Durban espère que sa nouvelle infrastructure portuaire attirera davantage de touristes dans la ville sud-africaine.
The global cruise tourism market is expected to be worth an estimated $17.4 billion (€15.9 billion) by 2032, and Durban, a scenic seaside city on South Africa’s eastern coast is keen to get in on the action.
Part of the wider province of KwaZulu Natal, Durban Tourism estimates that 1.2 million tourists will visit the city this April, which is the start of high season in the region.
To help the city cope with these arrivals, in 2021, Durban unveiled its new $10 million (€9.1 million) international terminal, which is set to accommodate an influx of domestic and international tourist passenger ships.
“Just recently, we welcomed the Queen Mary ship which has not been to South Africa in a very long time and we welcomed over 2,000 tourists,” explains Hlengiwe Magudulela, Durban Tourism Senior Manager for Tourism Information Services.
“We are doing our best to leverage the cruise market and champion cruise liner tours.”
What is happening to Durban's port?
In order to amplify economic opportunities for the cruise economy, South Africa’s President Cyril Ramaphosa announced a $5 billion (€4.6 billion) expansion plan, which will see the Durban Port grow over the next decade, boosting commercial and tourist activity in the area.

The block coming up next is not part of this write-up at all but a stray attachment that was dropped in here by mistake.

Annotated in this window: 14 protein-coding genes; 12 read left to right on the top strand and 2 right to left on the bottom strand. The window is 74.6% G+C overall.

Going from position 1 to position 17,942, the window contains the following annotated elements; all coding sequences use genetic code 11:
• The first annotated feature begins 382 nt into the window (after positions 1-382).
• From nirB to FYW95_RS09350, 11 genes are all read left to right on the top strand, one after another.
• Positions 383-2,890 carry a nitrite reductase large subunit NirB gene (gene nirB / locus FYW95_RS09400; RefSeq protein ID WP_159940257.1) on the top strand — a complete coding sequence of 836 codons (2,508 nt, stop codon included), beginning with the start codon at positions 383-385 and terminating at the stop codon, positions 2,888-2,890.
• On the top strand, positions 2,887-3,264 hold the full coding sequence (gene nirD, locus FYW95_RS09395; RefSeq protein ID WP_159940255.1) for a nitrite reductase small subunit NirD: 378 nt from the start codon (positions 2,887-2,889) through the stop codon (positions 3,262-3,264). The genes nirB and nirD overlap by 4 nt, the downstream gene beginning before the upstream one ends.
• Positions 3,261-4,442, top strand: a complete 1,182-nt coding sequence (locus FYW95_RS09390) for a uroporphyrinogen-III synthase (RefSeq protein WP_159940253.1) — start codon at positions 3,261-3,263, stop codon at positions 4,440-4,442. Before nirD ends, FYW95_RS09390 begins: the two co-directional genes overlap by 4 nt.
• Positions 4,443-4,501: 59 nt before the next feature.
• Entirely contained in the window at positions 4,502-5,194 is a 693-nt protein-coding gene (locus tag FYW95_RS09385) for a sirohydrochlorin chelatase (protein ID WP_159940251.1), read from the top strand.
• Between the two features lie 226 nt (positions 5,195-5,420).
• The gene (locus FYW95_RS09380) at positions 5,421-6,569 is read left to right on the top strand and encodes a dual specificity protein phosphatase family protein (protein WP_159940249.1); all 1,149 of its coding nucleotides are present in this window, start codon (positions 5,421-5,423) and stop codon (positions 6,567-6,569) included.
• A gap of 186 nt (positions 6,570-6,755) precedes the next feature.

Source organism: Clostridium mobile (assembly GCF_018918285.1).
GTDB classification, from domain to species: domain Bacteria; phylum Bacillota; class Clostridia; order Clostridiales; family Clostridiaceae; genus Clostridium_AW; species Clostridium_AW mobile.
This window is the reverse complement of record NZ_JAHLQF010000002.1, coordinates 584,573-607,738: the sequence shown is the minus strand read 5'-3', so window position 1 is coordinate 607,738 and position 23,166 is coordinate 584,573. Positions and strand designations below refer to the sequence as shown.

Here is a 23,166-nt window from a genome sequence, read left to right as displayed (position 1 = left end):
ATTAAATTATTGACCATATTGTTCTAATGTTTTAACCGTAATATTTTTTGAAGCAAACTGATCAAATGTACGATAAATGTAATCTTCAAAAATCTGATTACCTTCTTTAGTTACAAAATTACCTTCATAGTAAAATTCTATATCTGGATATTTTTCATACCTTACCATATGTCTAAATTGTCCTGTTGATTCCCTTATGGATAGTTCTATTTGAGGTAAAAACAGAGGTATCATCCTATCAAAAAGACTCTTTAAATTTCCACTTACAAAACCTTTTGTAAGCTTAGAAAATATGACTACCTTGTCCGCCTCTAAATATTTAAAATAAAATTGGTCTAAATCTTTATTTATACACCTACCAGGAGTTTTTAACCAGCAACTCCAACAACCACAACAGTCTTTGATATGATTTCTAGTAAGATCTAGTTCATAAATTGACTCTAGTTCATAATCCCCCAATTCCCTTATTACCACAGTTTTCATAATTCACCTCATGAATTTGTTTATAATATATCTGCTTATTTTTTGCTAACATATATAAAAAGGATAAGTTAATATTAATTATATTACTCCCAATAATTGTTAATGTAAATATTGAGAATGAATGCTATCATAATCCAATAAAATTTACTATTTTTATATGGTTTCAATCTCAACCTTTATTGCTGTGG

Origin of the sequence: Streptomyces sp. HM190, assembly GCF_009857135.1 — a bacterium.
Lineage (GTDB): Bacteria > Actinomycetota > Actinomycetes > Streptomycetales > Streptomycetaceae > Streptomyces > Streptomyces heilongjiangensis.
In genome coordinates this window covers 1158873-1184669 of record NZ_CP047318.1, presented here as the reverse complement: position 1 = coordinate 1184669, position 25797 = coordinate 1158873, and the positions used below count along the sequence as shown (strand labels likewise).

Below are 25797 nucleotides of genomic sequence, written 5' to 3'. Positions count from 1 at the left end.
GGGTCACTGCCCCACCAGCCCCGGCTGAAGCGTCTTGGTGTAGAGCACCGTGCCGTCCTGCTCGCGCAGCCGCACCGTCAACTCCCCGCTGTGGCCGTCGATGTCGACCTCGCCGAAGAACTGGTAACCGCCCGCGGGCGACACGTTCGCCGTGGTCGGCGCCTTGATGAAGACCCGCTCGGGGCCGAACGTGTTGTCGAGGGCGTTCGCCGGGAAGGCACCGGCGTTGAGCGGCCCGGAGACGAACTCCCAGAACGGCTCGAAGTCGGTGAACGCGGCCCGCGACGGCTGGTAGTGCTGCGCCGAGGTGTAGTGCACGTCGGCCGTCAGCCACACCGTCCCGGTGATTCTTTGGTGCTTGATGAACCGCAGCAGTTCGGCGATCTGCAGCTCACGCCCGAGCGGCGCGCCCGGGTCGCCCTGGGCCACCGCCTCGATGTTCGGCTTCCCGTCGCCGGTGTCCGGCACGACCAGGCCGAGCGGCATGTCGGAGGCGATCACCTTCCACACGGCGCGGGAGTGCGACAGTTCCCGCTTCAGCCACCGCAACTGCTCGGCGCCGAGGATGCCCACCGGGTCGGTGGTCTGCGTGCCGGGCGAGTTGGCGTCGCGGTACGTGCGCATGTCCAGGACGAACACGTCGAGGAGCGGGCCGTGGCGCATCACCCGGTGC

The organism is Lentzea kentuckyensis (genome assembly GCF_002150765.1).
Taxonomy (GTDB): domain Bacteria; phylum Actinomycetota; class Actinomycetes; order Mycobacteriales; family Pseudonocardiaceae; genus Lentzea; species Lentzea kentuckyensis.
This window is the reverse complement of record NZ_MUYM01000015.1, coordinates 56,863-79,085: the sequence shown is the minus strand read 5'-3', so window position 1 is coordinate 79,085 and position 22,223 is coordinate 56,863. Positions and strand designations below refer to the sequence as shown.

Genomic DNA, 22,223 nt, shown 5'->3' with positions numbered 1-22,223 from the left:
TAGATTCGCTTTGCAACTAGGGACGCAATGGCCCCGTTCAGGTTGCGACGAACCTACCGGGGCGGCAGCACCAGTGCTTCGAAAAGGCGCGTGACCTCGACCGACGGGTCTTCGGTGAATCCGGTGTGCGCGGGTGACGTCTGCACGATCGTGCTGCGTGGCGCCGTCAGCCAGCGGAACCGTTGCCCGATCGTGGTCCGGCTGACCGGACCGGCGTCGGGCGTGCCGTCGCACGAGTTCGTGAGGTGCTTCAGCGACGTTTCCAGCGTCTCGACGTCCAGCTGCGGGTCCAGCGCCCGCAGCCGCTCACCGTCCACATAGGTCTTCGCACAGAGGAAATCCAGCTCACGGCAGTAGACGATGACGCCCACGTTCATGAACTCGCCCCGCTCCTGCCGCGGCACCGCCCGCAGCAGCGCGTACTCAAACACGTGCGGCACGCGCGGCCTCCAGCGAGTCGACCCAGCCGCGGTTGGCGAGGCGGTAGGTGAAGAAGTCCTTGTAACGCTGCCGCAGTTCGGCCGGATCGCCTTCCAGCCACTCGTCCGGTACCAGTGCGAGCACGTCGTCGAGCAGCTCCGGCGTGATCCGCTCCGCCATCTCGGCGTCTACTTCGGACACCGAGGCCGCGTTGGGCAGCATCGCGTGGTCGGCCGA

The port expansion will sit alongside a planned development of the Durban Bay waterfront, which is expected to include luxury hotels, museums and an exhibition centre.
Though the plan is still in its early stages, the city of Durban, alongside its partners Transnet and the KZN Economic Development Tourism and Environmental Affairs Department, hope that the new infrastructure will boost tourism and contribute positively to the local economy.
Will the port expansion bring new tourists to Durban?
“At the moment, our place in the cruise line market is not so big,” says Magudulela.
“In response to President Ramaphosa’s declaration that there will be over 100 billion rand (€4.6 billion) infrastructure development alongside the terminal, we really want to leverage that into having tourists stay over.”
The wider region of KwaZulu Natal saw 500,000 domestic travellers and 51,000 international tourists in December 2022, which injected over $500 million (€4.6 million) into the province's economy.
Pinky Radebe, KwaZulu Natal’s Senior Tourism Manager for PR and Communications believes that the influx of travellers is key to strengthening the local currency (rand) which has dipped due to global market influences.
“Tourism brings in a lot of money. Our rand has not been doing so well, international currencies bring our economy to greater heights,” she explains.
This year, KwaZulu Natal Tourism expects three cruises to arrive at the Durban port, with over 2,000 visitors in each passenger ship.